De-Mystifying Non-Binary with Joshua M. Ferguson

By Rachel Rosenberg

Joshua M. Ferguson has the sort of career most of us can only yearn for. They are a filmmaker, author and trans right activist with a brand-new book published earlier this month. Me, Myself, They: Life Beyond The Binary is an inspiring and engaging read; a memoir and a manifesto to the importance of gender fluidity, it aims to demystify and celebrate what being non-binary looks like.

Ferguson brings readers on a deep dive into their lifelong desire for gender freedom, and maintains a determined, Amazonian tone as they detail instances of trauma, assault and depression. The book also celebrates many of their accomplishments, including recounting the story of how on May 7th, 2018, Ferguson made history by successfully becoming the first person to receive a non-binary birth certificate with an “X” in the province of Ontario.

I read Me, Myself, They: Life Beyond the Binary, and it really explained the experience of being non-binary in a way that I found clear and accessible. For those who haven’t read the book yet can you give me an overview?

Me, Myself, They is a non-fiction work, a memoir; others have called it a meditation (which I love), about my life, one life and one person. Although, readers can access what life is like for one non-binary trans person through my story in the book, my story doesn’t speak for all non-binary people, all trans people or all gender non-conforming people. Our stories are varied, infinite and mine is told from the privilege of being a white able-bodied trans person.

The book isn’t structured chronologically. Instead, each chapter presents a layer of my identity to branch out for the reader. I wanted to write my story in a way that would humanize to become a vessel for empathy. I realized while writing, and in transforming my trauma into strength, creativity and empathy, that we are more alike than we are different from one another. So, widening possibilities for readers to connect and relate to, with various parts of my identity – myself – and my story, will hopefully create understanding and connection.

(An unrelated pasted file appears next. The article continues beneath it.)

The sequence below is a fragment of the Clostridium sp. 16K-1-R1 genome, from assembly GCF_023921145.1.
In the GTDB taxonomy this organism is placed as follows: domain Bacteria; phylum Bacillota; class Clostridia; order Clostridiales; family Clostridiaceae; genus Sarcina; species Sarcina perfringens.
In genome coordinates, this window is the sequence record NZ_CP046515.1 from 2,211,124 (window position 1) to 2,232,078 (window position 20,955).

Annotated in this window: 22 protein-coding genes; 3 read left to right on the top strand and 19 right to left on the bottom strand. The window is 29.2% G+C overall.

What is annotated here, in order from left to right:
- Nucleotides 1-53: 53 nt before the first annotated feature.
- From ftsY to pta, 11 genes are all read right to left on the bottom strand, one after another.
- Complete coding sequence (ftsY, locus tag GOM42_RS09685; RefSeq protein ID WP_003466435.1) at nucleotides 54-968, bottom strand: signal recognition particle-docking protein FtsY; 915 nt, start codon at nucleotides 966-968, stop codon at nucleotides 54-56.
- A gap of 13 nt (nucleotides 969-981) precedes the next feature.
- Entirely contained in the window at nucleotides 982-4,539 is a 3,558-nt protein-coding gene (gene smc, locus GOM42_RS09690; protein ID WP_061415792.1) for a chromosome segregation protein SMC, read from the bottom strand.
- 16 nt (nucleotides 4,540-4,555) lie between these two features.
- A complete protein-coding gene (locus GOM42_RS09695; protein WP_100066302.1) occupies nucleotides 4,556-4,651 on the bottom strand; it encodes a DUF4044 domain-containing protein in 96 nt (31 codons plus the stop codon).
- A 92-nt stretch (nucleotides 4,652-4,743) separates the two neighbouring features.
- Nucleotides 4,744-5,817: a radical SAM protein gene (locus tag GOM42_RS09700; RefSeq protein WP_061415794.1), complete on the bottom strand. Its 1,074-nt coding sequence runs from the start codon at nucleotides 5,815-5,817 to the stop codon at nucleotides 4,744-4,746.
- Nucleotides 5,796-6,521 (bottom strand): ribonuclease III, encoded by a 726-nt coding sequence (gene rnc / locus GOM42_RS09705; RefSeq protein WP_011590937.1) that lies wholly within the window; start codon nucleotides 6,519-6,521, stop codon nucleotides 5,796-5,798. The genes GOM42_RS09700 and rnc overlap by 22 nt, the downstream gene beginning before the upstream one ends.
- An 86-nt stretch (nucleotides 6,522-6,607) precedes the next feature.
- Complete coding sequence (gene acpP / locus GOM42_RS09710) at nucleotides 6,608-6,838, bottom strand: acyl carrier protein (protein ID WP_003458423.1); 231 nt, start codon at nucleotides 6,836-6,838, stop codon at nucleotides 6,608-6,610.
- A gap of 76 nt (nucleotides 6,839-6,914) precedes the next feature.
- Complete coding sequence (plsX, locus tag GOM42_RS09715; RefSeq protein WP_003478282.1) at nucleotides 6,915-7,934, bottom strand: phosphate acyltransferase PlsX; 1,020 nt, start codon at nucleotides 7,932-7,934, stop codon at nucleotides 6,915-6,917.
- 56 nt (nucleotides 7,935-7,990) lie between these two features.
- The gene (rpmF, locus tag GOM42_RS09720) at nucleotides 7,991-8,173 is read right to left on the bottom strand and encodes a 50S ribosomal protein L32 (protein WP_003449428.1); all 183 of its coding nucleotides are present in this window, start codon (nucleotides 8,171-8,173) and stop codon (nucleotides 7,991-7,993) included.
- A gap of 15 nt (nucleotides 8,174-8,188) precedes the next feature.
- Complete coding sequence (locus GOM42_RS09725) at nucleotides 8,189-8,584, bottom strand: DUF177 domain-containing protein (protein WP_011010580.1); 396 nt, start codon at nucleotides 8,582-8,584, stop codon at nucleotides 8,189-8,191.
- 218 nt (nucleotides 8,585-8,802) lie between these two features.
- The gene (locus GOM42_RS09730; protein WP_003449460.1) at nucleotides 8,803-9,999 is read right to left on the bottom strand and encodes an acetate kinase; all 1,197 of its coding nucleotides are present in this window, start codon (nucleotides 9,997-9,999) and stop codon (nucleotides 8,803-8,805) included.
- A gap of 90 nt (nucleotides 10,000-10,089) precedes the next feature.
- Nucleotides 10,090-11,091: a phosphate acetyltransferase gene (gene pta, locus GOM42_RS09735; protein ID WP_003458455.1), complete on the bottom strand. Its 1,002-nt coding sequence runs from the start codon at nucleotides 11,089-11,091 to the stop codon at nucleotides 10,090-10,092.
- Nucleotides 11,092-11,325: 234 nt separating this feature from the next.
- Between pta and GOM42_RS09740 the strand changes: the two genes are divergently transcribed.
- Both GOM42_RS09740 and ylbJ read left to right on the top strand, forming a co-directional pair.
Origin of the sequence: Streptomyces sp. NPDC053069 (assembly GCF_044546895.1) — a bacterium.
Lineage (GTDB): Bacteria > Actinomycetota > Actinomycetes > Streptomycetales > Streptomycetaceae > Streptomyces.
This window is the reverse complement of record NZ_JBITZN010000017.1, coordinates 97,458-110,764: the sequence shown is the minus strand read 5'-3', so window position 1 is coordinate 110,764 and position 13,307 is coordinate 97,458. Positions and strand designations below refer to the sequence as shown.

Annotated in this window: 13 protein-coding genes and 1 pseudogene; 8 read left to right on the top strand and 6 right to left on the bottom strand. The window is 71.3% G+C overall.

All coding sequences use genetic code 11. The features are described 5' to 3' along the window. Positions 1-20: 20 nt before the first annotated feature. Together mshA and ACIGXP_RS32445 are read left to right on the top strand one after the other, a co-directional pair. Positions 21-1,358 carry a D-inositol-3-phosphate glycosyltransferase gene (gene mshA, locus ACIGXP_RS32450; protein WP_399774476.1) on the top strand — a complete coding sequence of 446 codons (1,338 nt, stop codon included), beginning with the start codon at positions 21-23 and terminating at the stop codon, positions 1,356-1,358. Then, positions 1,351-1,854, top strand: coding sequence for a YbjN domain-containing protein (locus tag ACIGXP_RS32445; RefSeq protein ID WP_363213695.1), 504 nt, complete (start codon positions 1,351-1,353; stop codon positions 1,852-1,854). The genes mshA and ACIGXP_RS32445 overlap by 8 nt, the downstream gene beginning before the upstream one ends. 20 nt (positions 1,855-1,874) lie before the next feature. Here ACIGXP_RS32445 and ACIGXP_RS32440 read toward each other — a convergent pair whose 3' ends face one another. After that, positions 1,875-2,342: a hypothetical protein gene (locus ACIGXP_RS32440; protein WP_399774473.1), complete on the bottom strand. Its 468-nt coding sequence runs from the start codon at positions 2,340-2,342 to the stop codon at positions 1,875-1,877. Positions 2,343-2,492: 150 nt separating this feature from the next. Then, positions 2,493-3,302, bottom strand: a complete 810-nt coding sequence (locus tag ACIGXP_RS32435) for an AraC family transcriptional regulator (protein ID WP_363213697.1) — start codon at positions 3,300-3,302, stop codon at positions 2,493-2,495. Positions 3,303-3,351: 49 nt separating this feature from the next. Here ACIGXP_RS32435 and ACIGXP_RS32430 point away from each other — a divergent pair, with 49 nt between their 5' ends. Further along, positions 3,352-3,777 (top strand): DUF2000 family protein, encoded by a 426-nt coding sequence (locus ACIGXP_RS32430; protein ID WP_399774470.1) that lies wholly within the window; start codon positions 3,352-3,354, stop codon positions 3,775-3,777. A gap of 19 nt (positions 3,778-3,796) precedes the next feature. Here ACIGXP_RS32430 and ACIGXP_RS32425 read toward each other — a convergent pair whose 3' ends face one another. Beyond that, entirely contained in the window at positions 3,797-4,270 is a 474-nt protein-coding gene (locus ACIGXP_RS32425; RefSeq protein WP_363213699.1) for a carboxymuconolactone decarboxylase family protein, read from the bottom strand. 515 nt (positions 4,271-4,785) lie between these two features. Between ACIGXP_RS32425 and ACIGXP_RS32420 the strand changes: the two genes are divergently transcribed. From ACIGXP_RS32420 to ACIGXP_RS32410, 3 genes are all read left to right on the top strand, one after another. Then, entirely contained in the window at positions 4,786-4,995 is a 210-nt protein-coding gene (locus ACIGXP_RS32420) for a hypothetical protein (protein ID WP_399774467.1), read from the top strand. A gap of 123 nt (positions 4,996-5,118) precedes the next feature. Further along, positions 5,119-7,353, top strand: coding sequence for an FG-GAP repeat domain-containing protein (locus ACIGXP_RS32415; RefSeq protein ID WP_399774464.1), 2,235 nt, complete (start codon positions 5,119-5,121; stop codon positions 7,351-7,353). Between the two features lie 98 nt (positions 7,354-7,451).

As an award-winning filmmaker, author, and advocate your schedule must be very hectic. What are you working on next?

I often find myself as the artist-octopus of sorts when it comes to my work: making films, writing books, working on scripts, exploring performing in front of the camera. I think it’s productive to have many different artistic objectives, not necessarily a stretching oneself too thin but knowing that I’m an artist who doesn’t want to be limited to one pathway of expression.  I have a very busy schedule, but I take time for self-care and rest. Vancouver is the best place for that since I can take a short drive and I’m in a beautiful park with ocean and mountains.

In terms of what’s next for me, I am actually in the early stages of writing a second book, a young-adult fantasy fiction. My partner, Florian Halbedl, and I have a production company (Turbid Lake Pictures) and we have our final short film at festivals this year with a feature-film in development. I’m also trying my hand at auditioning for select roles in the city for Film and TV to explore another side of my creative expression.

How do you keep from getting bogged down and maintain being so productive?

I keep from getting bogged down by prioritizing self-care and enjoying the spaces we inhabit, taking a moment away to breathe. I tend to make lists to stay on track with my many artistic projects. I also surround myself with very talented creative people. I was told from a young age: “you are who you surround yourself with,” so my close friends, confidants and creative collaborators energize and support my artistic production and focus.

Do you feel like Vancouver is accepting of non-binary people?

I feel like this question is difficult to answer with a yes or no, to give a resolute answer so I’ll pose some specific questions. Do I feel comfortable as a non-binary person in Vancouver? Not always, it depends on the day and where I am to be honest. Do I always feel safe? Sometimes. Is Vancouver accepting of non-binary people and people in the LGBTQ community? I can’t answer this question for the entire community. I’m a white able-bodied trans person, so my experience with acceptance, and safety, is very different in Vancouver than it is for a black trans woman or a two-spirit indigenous person, for example, who face much more marginalization and possible violence. It’s quite specific to experience, but in speaking about my own, I do feel more accepted and safe in Vancouver than in many other places in our country.

As a Vancouverite, what are some of your favourite spaces in the city?

I love Queen Elizabeth Park, Whytecliff, and Spanish Banks. I have a special tea place that I frequent to write. I also enjoy spending time at UBC, I did my Ph.D. there and it still holds wonderful memories!

You can pick up Me, Myself, They: Life Beyond The Binary at local bookstores.

 

 

Rachel Rosenberg is a writer and library technician who is a proud member of the LGBTQ2+ community. She writes for Book Riot and can be found on Twitter @LibraryRachelR

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